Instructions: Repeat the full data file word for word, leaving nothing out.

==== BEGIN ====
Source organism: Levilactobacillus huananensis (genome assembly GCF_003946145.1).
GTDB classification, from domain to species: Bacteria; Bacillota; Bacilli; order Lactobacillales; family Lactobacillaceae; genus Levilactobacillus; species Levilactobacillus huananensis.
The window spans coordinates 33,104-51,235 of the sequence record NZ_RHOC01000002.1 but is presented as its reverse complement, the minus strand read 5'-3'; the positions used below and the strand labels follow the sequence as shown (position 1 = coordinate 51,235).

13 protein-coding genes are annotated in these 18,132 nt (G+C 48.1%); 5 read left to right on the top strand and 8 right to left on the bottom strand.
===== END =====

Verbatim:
Source organism: Levilactobacillus huananensis (genome assembly GCF_003946145.1).
GTDB classification, from domain to species: Bacteria; Bacillota; Bacilli; order Lactobacillales; family Lactobacillaceae; genus Levilactobacillus; species Levilactobacillus huananensis.
The window spans coordinates 33,104-51,235 of the sequence record NZ_RHOC01000002.1 but is presented as its reverse complement, the minus strand read 5'-3'; the positions used below and the strand labels follow the sequence as shown (position 1 = coordinate 51,235).

13 protein-coding genes are annotated in these 18,132 nt (G+C 48.1%); 5 read left to right on the top strand and 8 right to left on the bottom strand.